Each day of the Symposium concluded with a lengthy, one-hour global roundtable discussion, which opened up the seminar-style seating configuration of the local venue into an expanded, virtual roundtable that was geographically dispersed via the Web conferencing platform of Adobe Connect. In the above screenshot of Adobe Connect (Figure 8), Matt Adams is joined by co-moderators Steve Dixon (Singapore), Maria Chatzichristodoulou (London), local attendees (Singapore), and online attendees in the chat space from around the world. Additionally, online moderators were assigned to the chat, most of them highly prepped professors and PhD students, who helped direct and focus the conversation. Questions were then relayed by local and remote moderators, back and forth, thus creating a dynamic creative dialogue across the third space that engaged both physical and virtual audiences as active players in a distributed conversation. This form of discourse was ideally suited to exploring the hybrid performance environments that are fundamental to the work and social critique of Blast Theory.
For the final day of the Symposium, we moved to the School of the Art Institute of Chicago, where Jon Cates and his collaborators Roberto Sifuentes, Aram Han Sifuentes, Arcángel Constantini, Shawné Michaelain Holloway, 愛真 Janet Lin & Paula Pinho Martins Nacif (XXXtraPrincess), performed a new work entitled igaies: (intimate glitches across internet errors). Unlike Annie Abrahams’s online work, igaies was created specifically for a physical performance/installation, with the exception of Arcángel Constantini, who performed online from his studio in Mexico City, and the social media broadcasts of 愛真 Janet Lin (US) & Paula Pinho Martins Nacif (Figure 9).
The performance installation of igaies was conceived as a projected, walk-through environment coupled with a multi-camera Internet broadcast that sequenced through several individual performances (Figure 10). These included the snapchat-layered and hashtag-infused XXXtraPrincess personae of Paula Pinho Martins Nacif & 愛真 Janet Lin (US); Roberto Sifuentes & Aram Han Sifuentes and Jon Cates performing #exsanguination, a mediational and meditional cleansing ritual of leeches, blood and glitch noise; concluding with Shawné Michaelain Holloway’s bondage apparatus and slow, processional dragging of a display monitor across the performance space (Figure 11).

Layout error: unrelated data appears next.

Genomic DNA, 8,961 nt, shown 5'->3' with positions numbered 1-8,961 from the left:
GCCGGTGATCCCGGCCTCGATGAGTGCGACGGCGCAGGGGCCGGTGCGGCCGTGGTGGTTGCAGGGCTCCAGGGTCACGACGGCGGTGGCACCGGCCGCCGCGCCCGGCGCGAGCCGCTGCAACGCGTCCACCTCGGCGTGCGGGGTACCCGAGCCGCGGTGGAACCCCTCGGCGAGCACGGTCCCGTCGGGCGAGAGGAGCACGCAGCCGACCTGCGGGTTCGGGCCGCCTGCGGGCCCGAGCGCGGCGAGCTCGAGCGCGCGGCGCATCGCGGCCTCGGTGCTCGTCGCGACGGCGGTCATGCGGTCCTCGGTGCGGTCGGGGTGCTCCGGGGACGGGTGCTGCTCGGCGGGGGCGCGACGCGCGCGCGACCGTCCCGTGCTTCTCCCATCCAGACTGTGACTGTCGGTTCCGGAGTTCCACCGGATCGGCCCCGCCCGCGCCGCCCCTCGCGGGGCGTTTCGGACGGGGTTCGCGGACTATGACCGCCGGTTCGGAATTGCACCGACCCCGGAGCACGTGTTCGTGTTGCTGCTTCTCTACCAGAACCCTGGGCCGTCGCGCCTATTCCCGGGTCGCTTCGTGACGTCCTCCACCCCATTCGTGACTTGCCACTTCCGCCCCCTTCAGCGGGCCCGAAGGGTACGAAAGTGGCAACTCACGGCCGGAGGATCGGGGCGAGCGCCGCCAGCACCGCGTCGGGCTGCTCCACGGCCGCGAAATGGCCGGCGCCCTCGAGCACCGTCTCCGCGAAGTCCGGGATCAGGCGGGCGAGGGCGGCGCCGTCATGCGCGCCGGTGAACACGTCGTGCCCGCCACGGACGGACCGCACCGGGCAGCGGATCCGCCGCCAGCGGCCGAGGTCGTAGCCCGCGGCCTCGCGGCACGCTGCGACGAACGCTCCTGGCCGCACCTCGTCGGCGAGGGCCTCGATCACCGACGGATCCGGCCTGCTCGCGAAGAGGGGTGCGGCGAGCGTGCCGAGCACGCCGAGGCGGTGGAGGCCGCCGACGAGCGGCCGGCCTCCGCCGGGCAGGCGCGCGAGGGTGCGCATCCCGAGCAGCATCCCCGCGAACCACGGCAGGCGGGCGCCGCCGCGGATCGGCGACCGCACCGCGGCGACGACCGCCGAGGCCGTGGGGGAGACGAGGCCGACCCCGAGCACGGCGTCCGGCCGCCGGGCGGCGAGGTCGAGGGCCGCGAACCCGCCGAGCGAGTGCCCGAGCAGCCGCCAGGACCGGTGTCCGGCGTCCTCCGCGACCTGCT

Given the physical nature of the performance in Chicago, local audience attendees played a more critical role in the work as they were invited to freely explore the space, photograph the performance, and participate in a dramatic ritual closing in on Sifuentes as they hovered and formed a circle around the scene (Figure 12). The viewers added a powerful sense of intimacy and empathy to the performance as Aram Han Sifuentes delicately applied leeches to Sifuentes’ face while wiping away streaming currents of blood. Even in a performance broadcasted online in the third space, there is still ample opportunity for achieving engaging, localized, sensory, face-to-face performer-viewer interaction in an integrated open theater of the first space.
Igaies was perhaps a fitting finale to our experimental Symposium that attempted to break the constraints of what constitutes a keynote, a dialogue, and a live performance: by giving agency to the viewer, empowering the viewer to play a more active, participatory, and influential role in narrative, context, interpretation, and other facets of the performances as they unfolded. Media theorist Pierre Lévy wrote in his book Collective Intelligence (1994):
“Rather than distribute a message to recipients who are outside the process of creation and invited to give meaning to a work belatedly, the artist now attempts to construct an environment, a system of communication and production, a collective event that implies its recipients, transforms interpreters into actors, enables interpretation to enter the loop with collective action.”
As the prevailing techno-culture increasingly encourages migration from physical realities to third space virtual interactions, the Art of the Networked Practice Online Symposium has demonstrated new possibilities for how artists work, perform and engage in discourse via the medium of the Internet. We have attempted to construct a “temporary autonomous reality zone” in the third space to locate, explore and examine social, participatory phenomena, with the hope of moving the communications revolution forward. Of course, as we all know, every revolution is an unfinished project, but perhaps, we are a little bit closer to a better understanding of the collective power of the viewer brought about by the social broadcast.
See the complete archives of the Art of the Networked Practice Online Symposium: